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Technical Paper

1-D Simulation Model Developed for a General Purpose Engine

In recent years, improvements in the fuel economy and exhaust emission performance of internal combustion engines have been increasingly required by regulatory agencies. One of the salient concerns regarding general purpose engines is the larger amount of CO emissions with which they are associated, compared with CO emissions from automobile engines. To reduce CO and other exhaust emissions while maintaining high fuel efficiency, the optimization of total engine system, including various design parameters, is essential. In the engine system optimization process, cycle simulation using 0-D and 1-D engine models are highly useful. To define an optimum design, the model used for the cycle simulation must be capable of predicting the effects of various parameters on the engine performance. In this study, a model for predicting the performance of a general purpose SI (Spark Ignited) engine is developed based on the commercially available engine simulation software, GT-POWER.
Technical Paper

32 Development of Silent Chain Drive System for Motorcycles

Examining the noise reduction of a motorcycle, the requirement of an effective method of reducing a drive chain noise has been a pending issue similarly to noise originating from an engine or exhaust system, etc. Through this study, it became clear that the mechanism of chain noise could be classified into two; low frequency noise originated from cordal action according to the degree of chain engagement and high frequency noise generated by impact when a chain roller hits sprocket bottom. An improvement of urethane resin damper shape, mounted on a drive side sprocket, was effective for noise reduction of the former while our development of a chain drive that combined an additional urethane resin roller with an iron roller worked well for the latter. The new chain system that combined this new idea has been proven to be capable of reducing the chain noise to half compared with a conventional system.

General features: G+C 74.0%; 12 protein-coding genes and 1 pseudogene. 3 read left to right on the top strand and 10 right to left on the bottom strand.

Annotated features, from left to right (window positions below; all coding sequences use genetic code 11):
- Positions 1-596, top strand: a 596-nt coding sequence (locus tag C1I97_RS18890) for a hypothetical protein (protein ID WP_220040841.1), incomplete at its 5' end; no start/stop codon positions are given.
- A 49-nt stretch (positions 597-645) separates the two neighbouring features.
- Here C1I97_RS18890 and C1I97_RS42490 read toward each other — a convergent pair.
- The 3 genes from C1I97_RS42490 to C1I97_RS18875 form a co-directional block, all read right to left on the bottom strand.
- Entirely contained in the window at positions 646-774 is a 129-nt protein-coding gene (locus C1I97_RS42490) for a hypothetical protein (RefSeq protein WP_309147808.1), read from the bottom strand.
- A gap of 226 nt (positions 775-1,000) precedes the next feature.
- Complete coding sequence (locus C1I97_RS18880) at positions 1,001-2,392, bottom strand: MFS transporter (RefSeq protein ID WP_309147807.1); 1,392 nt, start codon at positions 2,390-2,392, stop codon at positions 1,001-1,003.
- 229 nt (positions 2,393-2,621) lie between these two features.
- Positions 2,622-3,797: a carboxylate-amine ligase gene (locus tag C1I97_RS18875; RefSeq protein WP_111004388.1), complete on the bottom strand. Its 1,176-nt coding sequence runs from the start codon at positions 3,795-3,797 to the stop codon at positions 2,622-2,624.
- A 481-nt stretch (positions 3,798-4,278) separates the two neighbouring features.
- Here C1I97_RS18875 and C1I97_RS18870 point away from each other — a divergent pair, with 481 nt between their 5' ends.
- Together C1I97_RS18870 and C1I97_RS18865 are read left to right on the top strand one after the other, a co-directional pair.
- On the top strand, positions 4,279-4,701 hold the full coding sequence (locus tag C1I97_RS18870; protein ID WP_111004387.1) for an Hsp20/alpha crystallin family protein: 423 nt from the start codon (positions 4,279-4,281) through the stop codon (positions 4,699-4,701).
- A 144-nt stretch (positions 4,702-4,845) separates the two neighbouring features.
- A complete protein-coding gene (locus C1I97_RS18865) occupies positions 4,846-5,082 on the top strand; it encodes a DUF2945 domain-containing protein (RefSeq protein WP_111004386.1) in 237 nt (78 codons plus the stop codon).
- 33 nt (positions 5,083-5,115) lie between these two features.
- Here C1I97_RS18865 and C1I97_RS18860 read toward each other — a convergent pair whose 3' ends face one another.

Technical Paper

3D-PIV Measurement and Visualization of Streamlines Around a Standard SAE Vehicle Model

In CFD (Computational Fluid Dynamics) verification of vehicle aerodynamics, detailed velocity measurements are required. The conventional 2D-PIV (Two Dimensional Particle Image Velocimetry) needs at least twice the number of operations to measure the three components of velocity ( u,v,w ), thus it is difficult to set up precise measurement positions. Furthermore, there are some areas where measurements are rendered impossible due to the relative position of the object and the optical system. That is why the acquisition of detailed velocity data around a vehicle has not yet been attained. In this study, a detailed velocity measurement was conducted using a 3D-PIV measurement system. The measurement target was a quarter scale SAE standard vehicle model. The wind tunnel system which was also designed for a quarter scale car model was utilized. It consisted of a moving belt and a boundary suction system.